Photoluminescent and electrochemiluminescent dual-signaling probe for bio-thiols based on a ruthenium(II) complex

State Key Laboratory of Fine Chemicals, School of Chemistry, Dalian University of Technology, Dalian 116024, PR China.
Analytica chimica acta (Impact Factor: 4.51). 08/2012; 740:80-7. DOI: 10.1016/j.aca.2012.06.028
Source: PubMed


Photoluminescence (PL) and electrochemiluminescence (ECL) detection techniques are highly sensitive and widely used methods for clinical diagnostics and analytical biotechnology. In this work, a unique ruthenium(II) complex, [Ru(bpy)(2)(DNBSO-bpy)](PF(6))(2) (bpy: 2,2'-bipyridine; DNBSO-bpy: 2,4-dinitrobenzenesulfonate of 4-(4-hydroxyphenyl)-2,2'-bipyridine), has been designed and synthesized as a highly sensitive and selective PL and ECL dual-signaling probe for the recognition and detection of bio-thiols in aqueous media. As a thiol-responsive probe, the complex can specifically and rapidly react with bio-thiols in aqueous solutions to yield a bipyridine-Ru(II) complex derivative, [Ru(bpy)(2)(HP-bpy)](2+) (HP-bpy: 4-(4-hydroxyphenyl)-2,2'-bipyridine), accompanied by the remarkable PL and ECL enhancements. The complex was used as a probe for the PL and ECL detections of cysteine (Cys) and glutathione (GSH) in aqueous solutions. The dose-dependent PL and ECL enhancements showed good linear relationships against the Cys/GSH concentrations with the detection limits at nano-molar concentration level. Moreover, the complex-loaded HeLa cells were prepared for PL imaging of the endogenous intracellular thiols. The results demonstrated the practical utility of the complex as a cell-membrane permeable probe for PL imaging detection of bio-thiols in living cells.

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Available from: Run Zhang, Mar 02, 2014
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    • "In previous works, we identified that the MLCT excited state of ruthenium(II) complexes could be corrupted by the intramolecular photoinduced electron transfer (PET) process when an electron donor or acceptor was attached to polypyridyl ligands, and the elimination of PET by the analyte-triggered reaction could restore the MLCT state to switch on the luminescence of the complexes [40e42]. Using this strategy, our group has developed a series of polypyridyl-ruthenium(II) complex-based luminescent chemosensors/probes for reactive oxygen/nitrogen species (ROS/RNS) [22] [28] [40] [41] [43], highly active amino acids [14] [17] [30] and ions [42], and successfully demonstrated their applicability for biosensing and bioimaging [17] [22] [40] [41]. Nevertheless, mechanisms for cellular uptake and distribution of ruthenium(II) complexes in live cells remained ill-defined [16,44e48]. "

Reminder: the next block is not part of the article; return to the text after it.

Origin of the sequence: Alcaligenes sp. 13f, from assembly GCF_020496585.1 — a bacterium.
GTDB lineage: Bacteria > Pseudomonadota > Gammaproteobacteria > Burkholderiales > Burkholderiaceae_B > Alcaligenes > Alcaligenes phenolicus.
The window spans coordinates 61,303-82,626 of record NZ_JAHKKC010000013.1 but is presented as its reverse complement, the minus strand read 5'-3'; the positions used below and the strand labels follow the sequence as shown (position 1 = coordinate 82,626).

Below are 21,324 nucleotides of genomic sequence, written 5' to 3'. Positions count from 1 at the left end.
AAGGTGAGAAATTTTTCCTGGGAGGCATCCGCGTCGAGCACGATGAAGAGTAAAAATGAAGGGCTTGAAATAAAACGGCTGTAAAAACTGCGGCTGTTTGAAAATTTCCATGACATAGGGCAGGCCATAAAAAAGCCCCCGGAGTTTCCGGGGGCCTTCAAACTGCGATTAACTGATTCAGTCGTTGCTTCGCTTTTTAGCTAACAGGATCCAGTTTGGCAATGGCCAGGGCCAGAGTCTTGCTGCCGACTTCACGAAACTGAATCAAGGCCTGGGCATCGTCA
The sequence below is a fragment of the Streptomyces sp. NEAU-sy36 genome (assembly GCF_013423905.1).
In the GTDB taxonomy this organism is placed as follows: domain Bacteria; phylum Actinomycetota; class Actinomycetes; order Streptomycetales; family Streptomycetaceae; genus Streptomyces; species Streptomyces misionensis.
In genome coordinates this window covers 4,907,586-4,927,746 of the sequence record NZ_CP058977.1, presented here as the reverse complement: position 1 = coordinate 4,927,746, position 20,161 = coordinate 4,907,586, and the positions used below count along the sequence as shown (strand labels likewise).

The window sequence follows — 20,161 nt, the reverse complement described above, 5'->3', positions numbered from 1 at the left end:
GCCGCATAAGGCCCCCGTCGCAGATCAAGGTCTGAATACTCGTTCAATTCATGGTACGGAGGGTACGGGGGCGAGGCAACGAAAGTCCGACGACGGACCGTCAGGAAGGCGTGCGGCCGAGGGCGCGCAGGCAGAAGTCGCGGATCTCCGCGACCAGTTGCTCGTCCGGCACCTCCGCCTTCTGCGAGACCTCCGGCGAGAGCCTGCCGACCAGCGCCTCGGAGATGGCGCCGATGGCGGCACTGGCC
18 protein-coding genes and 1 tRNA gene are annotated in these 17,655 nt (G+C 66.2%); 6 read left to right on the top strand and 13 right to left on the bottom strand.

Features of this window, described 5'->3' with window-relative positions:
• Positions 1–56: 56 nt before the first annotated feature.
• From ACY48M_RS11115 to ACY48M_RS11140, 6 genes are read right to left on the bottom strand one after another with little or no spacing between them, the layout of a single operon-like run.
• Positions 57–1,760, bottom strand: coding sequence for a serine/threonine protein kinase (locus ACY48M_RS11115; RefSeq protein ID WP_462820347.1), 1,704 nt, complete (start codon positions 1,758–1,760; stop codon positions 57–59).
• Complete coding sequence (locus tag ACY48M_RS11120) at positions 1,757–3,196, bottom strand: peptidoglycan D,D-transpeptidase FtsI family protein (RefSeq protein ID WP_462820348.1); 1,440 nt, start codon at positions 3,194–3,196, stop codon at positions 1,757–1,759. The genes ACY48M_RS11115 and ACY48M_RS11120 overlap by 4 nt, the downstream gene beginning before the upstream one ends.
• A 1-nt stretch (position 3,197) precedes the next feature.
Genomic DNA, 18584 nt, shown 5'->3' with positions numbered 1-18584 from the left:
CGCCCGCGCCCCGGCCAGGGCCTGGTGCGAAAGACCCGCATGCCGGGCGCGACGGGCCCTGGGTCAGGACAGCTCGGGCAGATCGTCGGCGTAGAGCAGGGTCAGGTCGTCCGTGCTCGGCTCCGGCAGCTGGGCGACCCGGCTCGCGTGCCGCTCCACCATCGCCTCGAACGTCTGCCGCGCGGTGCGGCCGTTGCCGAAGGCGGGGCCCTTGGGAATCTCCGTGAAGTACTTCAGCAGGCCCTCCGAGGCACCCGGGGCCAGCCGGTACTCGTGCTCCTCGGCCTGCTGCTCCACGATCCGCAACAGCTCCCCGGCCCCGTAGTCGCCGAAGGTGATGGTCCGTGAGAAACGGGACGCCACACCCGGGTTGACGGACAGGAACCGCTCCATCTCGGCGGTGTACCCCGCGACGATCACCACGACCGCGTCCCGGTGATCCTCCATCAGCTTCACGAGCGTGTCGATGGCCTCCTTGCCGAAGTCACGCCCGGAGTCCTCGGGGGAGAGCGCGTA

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    ABSTRACT: Although considerable efforts have been made for the development of ruthenium(II) complex-based chemosensors and bioimaging reagents, the multisignal chemosensor using ruthenium(II) complexes as the reporter is scarce. In addition, the mechanisms of cellular uptake of ruthenium(II)-based chemosensors and their intracellular distribution are ill-defined. Herein, a new ruthenium(II) complex-based multisignal chemosensor, Ru-Fc, is reported for the highly sensitive and selective detection of lysosomal hypochlorous acid (HOCl). Ru-Fc is weakly luminescent because the MLCT (metal-to-ligand charge transfer) state is corrupted by the efficient PET (photoinduced electron transfer) process from Fc (ferrocene) moiety to Ru(II) center. The cleavage of Fc moiety by a HOCl-induced specific reaction leads to elimination of PET, which re-establishes the MLCT state of the Ru(II) complex, accompanied by remarkable photoluminescence (PL) and electrochemiluminescence (ECL) enhancements. The result of MTT assay showed that the proposed chemosensor, Ru-Fc, was low cytotoxicity. The applicability of Ru-Fc for the quantitative detection of HOCl in live cells was demonstrated by the confocal microscopy imaging and flow cytometry analysis. Dye colocalization studies confirmed very precise distribution of the Ru(II) complex in lysosomes, and inhibition studies revealed that the caveolae-mediated endocytosis played an important role during the cellular internalization of Ru-Fc. By using Ru-Fc as a chemosensor, the imaging of the endogenous HOCl generated in live macrophage cells during the stimulation was achieved. Furthermore, the practical applicability of Ru-Fc was demonstrated by the visualizing of HOCl in laboratory model animals, Daphnia magna and zebrafish. Copyright © 2015 Elsevier Ltd. All rights reserved.
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